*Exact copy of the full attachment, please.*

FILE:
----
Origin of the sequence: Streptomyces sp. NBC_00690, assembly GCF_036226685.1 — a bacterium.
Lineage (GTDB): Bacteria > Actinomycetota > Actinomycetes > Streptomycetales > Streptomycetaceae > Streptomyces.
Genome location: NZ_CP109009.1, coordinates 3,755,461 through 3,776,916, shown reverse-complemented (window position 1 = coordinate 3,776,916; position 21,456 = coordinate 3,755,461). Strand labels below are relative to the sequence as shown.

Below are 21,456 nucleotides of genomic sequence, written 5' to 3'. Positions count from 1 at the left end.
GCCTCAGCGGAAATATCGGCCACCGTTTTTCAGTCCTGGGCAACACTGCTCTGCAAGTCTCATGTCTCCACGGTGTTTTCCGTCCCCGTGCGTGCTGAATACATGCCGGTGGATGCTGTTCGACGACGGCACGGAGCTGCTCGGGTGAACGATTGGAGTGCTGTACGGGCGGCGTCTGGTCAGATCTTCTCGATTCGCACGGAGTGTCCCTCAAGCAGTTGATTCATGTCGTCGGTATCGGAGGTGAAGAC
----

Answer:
Origin of the sequence: Streptomyces sp. NBC_00690, assembly GCF_036226685.1 — a bacterium.
Lineage (GTDB): Bacteria > Actinomycetota > Actinomycetes > Streptomycetales > Streptomycetaceae > Streptomyces.
Genome location: NZ_CP109009.1, coordinates 3,755,461 through 3,776,916, shown reverse-complemented (window position 1 = coordinate 3,776,916; position 21,456 = coordinate 3,755,461). Strand labels below are relative to the sequence as shown.

Below are 21,456 nucleotides of genomic sequence, written 5' to 3'. Positions count from 1 at the left end.
GCCTCAGCGGAAATATCGGCCACCGTTTTTCAGTCCTGGGCAACACTGCTCTGCAAGTCTCATGTCTCCACGGTGTTTTCCGTCCCCGTGCGTGCTGAATACATGCCGGTGGATGCTGTTCGACGACGGCACGGAGCTGCTCGGGTGAACGATTGGAGTGCTGTACGGGCGGCGTCTGGTCAGATCTTCTCGATTCGCACGGAGTGTCCCTCAAGCAGTTGATTCATGTCGTCGGTATCGGAGGTGAAGAC